Monday, December 03, 2007

Babies are assholes

I don’t really know why but I’ve been very anti-kids lately. My current running joke is to loudly proclaim that babies serve absolutely no purpose to society. (My other proclamation is the title of this post which is, to me, the greatest sentiment to come out of Sex and the City.)

Maybe it’s from living in “Stroller Slope” but it can’t be the sole reason since I don’t actually spend a whole lot of time in my neighborhood.

I think I’ve just grown tired of getting steamrolled by strollers when parents are coming out of store entrances. Or having to deal with getting constantly bumped by the implausibly large bags that parents absent-mindedly swing around while trying to corral their screaming kids.

It’s not that I even hate all kids. My twin cousins are a riot and I love them to death. They are the smartest, cutest, most delightful beings I’ve ever met. And it’s not a family bias because I can’t even keep track of the number of bratty, annoying cousins that I’d love to inflict some serious character-developing pain onto.

I admit that other kids can be great too. I sat on the F train this weekend and observed a man with a 3 year old boy who was charming the pants off of everyone around him. He was reciting funny stories or songs and offering up his dad’s iPod earbuds to fellow passengers causing every woman to coo at him.

But then directly across from him were parents with two out of control terrors. The parents looked like wrecks; the father had resigned to clutching the son’s jacket by the hood while the boy flailed around, effectively choking him at times. The mom just sat and stared at the daughter who had developed an awesome talent of kicking other riders’ possessions.

And that’s what it comes down to. Most of the kids that I want to strangle are the ones that are out of control, with the parents too oblivious, exhausted or inconsiderate enough to reel them in. So I know the blame really goes to the parents but it’s hard not to hate the uncoordinated, spit-stained scream-factories buried in Gap Kids wear.

I’m also aware that I’m being supremely critical without any first-hand knowledge of the hell that parents go through. I’ll probably be guilty of all the things I’m ranting about.

But screw all that. For now, I’m single and childless and I just want to get where I’m going without having to dodge out-of-control strollers or get tripped up by tots running wildly on the sidewalks. So parents: Stay out of my way and get your shit together!

Saturday, November 24, 2007

Autumn, I hardly knew ye

It is currently 37 degrees with the sun out. I’ve grudgingly accepted the fact that the fall season in New York lasted about 36 hours this year.

I’ve definitely noticed that my mood has been affected by the weather more so than ever before. The short days and biting wind have kept me depressed and sour for the past few weeks.

I used to hear about people in Seattle being chronically depressed due to the constant rain, and I would scoff. I guess I never truly believed that climate could affect one's mood.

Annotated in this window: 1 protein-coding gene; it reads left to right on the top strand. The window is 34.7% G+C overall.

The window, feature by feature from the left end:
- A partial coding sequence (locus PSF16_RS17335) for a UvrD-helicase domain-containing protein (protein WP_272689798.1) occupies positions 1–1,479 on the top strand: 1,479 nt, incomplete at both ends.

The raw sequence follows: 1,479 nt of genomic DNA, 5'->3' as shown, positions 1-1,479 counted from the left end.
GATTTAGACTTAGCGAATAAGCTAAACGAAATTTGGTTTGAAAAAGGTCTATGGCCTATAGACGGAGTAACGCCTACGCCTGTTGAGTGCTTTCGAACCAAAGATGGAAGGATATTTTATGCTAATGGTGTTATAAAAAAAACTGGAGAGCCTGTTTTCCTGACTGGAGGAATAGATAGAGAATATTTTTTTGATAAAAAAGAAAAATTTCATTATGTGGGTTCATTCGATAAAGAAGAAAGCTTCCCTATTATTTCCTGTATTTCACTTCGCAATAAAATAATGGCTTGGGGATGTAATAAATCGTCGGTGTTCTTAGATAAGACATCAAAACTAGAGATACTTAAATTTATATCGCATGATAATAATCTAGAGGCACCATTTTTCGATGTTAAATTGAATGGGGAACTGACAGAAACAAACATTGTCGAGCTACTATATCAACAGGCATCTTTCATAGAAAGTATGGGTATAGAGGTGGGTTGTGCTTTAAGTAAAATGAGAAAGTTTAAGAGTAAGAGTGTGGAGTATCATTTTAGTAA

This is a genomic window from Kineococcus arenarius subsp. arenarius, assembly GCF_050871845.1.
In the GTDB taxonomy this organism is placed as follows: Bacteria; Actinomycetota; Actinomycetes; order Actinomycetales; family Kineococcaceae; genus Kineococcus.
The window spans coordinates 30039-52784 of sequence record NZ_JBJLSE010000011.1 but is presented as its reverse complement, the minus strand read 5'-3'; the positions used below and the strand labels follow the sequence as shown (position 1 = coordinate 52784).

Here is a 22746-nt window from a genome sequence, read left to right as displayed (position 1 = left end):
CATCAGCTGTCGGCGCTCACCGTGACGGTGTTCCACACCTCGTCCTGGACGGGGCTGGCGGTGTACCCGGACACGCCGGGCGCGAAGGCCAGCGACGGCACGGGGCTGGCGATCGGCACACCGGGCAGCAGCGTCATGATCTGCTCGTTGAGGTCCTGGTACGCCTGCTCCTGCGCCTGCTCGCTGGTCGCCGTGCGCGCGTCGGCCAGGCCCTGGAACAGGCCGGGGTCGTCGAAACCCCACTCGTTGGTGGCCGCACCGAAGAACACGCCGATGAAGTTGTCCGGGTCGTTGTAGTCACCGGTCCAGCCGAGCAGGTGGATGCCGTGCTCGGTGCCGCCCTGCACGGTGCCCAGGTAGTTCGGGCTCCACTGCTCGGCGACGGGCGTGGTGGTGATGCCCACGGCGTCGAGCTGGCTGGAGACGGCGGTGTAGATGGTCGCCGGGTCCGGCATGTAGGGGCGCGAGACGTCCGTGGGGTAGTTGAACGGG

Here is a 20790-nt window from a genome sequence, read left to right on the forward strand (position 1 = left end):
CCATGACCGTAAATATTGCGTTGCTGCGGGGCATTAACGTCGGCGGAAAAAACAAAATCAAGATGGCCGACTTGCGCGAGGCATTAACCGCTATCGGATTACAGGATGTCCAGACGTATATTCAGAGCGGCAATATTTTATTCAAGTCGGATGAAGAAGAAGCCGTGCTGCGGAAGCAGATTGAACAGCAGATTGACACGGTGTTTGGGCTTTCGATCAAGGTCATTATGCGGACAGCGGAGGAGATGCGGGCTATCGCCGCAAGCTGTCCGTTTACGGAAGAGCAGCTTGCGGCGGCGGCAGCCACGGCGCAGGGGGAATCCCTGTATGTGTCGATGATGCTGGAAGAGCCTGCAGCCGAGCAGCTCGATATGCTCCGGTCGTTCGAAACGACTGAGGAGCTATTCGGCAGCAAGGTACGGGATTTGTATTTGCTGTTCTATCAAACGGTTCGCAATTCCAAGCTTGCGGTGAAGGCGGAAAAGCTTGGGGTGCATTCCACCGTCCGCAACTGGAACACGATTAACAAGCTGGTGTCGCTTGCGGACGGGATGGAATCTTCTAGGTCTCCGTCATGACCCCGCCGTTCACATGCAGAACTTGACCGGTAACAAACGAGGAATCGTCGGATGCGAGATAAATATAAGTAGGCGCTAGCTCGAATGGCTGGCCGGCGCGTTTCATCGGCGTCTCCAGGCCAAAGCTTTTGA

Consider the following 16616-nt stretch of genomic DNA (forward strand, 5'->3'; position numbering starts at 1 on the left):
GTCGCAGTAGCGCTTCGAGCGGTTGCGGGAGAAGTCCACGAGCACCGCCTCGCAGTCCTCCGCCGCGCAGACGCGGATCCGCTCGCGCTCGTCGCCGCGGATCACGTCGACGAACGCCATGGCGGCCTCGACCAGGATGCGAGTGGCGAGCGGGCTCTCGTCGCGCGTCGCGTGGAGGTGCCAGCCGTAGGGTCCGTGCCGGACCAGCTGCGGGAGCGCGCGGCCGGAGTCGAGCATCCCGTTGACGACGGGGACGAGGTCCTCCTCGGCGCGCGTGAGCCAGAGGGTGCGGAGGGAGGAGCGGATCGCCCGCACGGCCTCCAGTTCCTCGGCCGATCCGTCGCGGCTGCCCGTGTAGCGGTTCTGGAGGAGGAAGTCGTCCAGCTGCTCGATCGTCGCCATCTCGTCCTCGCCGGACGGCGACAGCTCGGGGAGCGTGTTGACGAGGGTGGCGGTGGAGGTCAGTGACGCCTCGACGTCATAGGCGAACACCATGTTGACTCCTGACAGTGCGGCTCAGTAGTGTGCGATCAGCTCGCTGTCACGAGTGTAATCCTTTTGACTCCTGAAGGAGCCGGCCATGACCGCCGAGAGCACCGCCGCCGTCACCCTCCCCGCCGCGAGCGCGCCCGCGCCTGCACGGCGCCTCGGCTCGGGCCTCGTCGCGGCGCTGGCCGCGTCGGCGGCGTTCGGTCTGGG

Of course I used to live in Texas where we were never without climate controlled environments for more than a few minutes. It was always a balmy 76 degrees in our cars and in our central-air houses.

Now having a few Northeast winters under my belt, I can say that I've learned a little more each time. I’ve been a little more prepared for onset of each winter. Last year was a respectable coat and warm socks. This year continues that trend with my splurging on $60 earmuffs.

Yes. $60. For earmuffs.

Cashmere earmuffs, and they’re grrrreat. I’ve used them twice and my ears are toasty and warm.

I struggled with the decision to buy them for a while. I walked past them a few times, even got to the front entrance of the store. But then memories of last winter, fighting the wind while trying to walk up the street, trying to burrow myself into my coat, and the vivid sensation of stinging cold on my ears kept me coming back to the earmuffs.

I can’t even imagine my parents dishing out $60 for a whole sweater, yet I had to have the earmuffs. I don’t think I will even be able to tell them the price because I can already picture the astonished looks on their faces.

I’m tempted to flaunt my new arsenal of warm clothes at winter and say "Bring it on, bitch!" but I know that I’m still a wuss when it comes to the cold and will just meekly hope that winter will just take this year off and leave us New Yorkers alone.

Wednesday, October 10, 2007

Review: Radiohead’s In Rainbows

Even though it’s been over 4 years since their last release, Radiohead somehow manage to stay in the forefront of modern alternative’s elite. So naturally, it’s quite a big deal when they finally release an album.

I’m sure reviews of In Rainbows will litter the internets quickly; but as for my first listen impressions, this is a great Radiohead album. I don’t quite consider it their best ever as greenplastic does... yet. It would take quite a lot to wrestle my affections away from OK Computer.